The four living creatures are similar to the angelic cherubim mentioned in Ezekiel 10. The four living creatures are angels of God.

The elders are mentioned twelve times in the book of Revelation (Rev 4:4,10; 5:5,6,8,11,14; 7:11,13; 11:16; 14:3; 19:4). They are dressed in white, just like the angels we see in the Gospels. They sit on thrones and wear crowns. We can only conclude they are a ruling class of angelic beings. They are distinct from and over the ordinary class of thousands upon thousands of angels who surround the throne -- they are closer to the throne. Because they are not as close to the throne as the four living creatures we believe the elders have lower rank than the four living creatures.

C Believers will see angels when they get to heaven. But that should not surprise them. After all, heaven is God's home. And wherever God is, there are angels: think of God and two angels visiting Abraham just before the destruction of Sodom and Gomorrah (Gen 18); think of Jacob's vision of a ladder with angels ascending and descending upon it and the Lord standing above (Gen 28); think of Isaiah seeing the Lord in a vision and an angel purifying him by putting a burning coal to his lips (Is 6); and, the book of Revelation always shows the throne of God surrounded by angels.

D Those angels that we will see in heaven, what are they doing? In scene after scene we see them worshiping God:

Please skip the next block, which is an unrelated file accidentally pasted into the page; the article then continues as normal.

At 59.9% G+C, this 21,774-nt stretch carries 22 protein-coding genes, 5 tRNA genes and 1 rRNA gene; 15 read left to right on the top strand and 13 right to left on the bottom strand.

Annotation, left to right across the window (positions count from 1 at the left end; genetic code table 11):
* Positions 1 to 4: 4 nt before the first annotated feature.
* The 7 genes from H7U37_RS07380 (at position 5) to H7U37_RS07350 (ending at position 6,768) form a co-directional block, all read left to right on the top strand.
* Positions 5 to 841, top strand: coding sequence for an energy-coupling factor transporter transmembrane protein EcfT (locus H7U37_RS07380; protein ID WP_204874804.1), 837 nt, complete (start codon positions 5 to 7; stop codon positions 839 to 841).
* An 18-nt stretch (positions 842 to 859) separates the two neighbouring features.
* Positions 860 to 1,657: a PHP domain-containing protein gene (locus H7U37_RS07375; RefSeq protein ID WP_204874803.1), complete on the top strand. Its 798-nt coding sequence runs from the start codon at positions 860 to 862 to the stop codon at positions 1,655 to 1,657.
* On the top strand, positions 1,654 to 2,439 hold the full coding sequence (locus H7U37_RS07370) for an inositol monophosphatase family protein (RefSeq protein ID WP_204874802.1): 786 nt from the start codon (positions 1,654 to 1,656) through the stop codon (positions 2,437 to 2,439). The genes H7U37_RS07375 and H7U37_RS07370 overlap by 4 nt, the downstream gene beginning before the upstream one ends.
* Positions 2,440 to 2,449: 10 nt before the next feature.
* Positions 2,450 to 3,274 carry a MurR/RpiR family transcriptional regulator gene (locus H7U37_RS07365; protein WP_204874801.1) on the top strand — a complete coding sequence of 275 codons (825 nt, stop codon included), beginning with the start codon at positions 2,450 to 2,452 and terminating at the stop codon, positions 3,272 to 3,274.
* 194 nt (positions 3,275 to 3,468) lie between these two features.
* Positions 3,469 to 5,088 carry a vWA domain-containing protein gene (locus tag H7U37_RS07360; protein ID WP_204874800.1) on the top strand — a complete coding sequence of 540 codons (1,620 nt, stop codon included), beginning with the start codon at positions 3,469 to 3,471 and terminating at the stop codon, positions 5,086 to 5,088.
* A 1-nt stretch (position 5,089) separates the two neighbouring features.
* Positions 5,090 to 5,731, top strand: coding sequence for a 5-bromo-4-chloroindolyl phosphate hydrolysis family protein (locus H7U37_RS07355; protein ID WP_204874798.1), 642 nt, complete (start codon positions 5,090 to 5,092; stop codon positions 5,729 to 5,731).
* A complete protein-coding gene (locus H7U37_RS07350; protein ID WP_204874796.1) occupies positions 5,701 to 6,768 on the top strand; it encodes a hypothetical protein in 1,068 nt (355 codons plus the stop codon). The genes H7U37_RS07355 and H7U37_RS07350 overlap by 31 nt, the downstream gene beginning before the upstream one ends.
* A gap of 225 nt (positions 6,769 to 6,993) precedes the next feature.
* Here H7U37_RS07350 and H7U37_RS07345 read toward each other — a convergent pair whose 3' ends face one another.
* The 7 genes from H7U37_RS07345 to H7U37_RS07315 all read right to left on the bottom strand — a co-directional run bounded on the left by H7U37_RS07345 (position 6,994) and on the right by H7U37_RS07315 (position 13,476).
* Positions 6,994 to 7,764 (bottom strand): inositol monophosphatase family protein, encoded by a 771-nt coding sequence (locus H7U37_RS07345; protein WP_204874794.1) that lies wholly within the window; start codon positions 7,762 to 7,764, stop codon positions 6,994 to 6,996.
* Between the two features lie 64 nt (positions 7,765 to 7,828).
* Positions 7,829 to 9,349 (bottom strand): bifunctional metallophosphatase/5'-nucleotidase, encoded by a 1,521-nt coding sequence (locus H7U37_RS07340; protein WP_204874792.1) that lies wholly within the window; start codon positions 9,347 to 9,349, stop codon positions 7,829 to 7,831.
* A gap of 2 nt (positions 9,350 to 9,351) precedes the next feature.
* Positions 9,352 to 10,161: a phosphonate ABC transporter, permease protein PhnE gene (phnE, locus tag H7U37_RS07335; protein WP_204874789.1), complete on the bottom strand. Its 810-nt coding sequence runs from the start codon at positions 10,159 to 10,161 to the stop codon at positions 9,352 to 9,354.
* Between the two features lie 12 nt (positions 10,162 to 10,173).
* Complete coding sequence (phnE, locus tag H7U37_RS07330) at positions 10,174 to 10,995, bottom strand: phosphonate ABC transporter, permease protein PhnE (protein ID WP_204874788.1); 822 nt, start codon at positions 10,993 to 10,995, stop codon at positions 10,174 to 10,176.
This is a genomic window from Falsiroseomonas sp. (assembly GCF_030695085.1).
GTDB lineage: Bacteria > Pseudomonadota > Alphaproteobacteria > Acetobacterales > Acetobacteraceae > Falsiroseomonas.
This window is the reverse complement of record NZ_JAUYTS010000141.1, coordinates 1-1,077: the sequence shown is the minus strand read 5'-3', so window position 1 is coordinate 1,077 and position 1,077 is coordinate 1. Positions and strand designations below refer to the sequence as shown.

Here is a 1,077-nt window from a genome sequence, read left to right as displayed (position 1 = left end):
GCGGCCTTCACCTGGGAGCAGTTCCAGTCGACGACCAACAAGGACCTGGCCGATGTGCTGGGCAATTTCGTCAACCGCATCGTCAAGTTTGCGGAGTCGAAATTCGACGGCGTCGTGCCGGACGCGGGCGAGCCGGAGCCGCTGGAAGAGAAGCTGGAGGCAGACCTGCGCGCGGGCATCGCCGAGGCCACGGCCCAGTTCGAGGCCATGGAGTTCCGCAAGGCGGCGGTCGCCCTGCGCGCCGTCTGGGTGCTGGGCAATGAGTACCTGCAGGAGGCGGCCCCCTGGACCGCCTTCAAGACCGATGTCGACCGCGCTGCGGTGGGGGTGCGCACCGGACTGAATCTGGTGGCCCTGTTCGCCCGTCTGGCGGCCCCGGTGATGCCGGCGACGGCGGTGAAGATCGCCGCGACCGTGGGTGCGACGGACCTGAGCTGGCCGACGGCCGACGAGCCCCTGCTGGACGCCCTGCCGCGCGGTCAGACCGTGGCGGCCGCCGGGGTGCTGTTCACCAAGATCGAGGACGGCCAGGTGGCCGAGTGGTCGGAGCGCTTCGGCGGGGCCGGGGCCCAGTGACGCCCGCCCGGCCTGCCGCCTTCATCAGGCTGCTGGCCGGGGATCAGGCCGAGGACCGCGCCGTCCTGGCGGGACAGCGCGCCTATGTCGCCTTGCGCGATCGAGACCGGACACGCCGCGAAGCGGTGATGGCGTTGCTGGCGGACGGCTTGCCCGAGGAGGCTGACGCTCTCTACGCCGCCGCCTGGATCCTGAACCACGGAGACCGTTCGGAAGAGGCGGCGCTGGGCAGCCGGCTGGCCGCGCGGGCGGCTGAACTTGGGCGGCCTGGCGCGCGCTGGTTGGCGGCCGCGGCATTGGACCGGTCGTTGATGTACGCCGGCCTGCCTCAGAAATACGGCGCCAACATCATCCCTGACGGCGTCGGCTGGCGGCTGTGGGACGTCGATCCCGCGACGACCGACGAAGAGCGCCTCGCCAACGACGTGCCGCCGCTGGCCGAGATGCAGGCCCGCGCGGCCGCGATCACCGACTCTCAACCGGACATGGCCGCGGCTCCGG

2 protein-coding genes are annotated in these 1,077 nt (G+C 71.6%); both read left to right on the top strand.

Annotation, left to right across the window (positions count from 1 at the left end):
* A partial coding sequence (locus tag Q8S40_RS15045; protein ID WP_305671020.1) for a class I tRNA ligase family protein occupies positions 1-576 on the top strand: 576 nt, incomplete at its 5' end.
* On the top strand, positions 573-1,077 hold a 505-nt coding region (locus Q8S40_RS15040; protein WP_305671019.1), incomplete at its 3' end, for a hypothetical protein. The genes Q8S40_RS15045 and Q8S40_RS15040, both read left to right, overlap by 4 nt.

Revelation 4:8 (NIV84) — 8 Each of the four living creatures had six wings and was covered with eyes all around, even under his wings. Day and night they never stop saying: “Holy, holy, holy is the Lord God Almighty, who was, and is, and is to come.”
(cf Rev 5:9–10; 5:12; 7:11–12)

II The Saved
A The second group that we notice in heaven is the saved or the redeemed. John writes:
Revelation 7:9 (NIV84) — 9 After this I looked and there before me was a great multitude that no one could count ...
"A great multitude that no one could count." This, of course, fulfills God's promise to Abraham:
Genesis 22:17 (NIV84) — 17 I will surely bless you and make your descendants as numerous as the stars in the sky and as the sand on the seashore ...
Centuries after God said this the promise is fulfilled and the church, Abraham's descendants, is before the throne of God and she is a great multitude, more than anyone can count.

I have to ask you this evening: are you going to be part of that multitude, that crowd beyond number standing before the throne of God?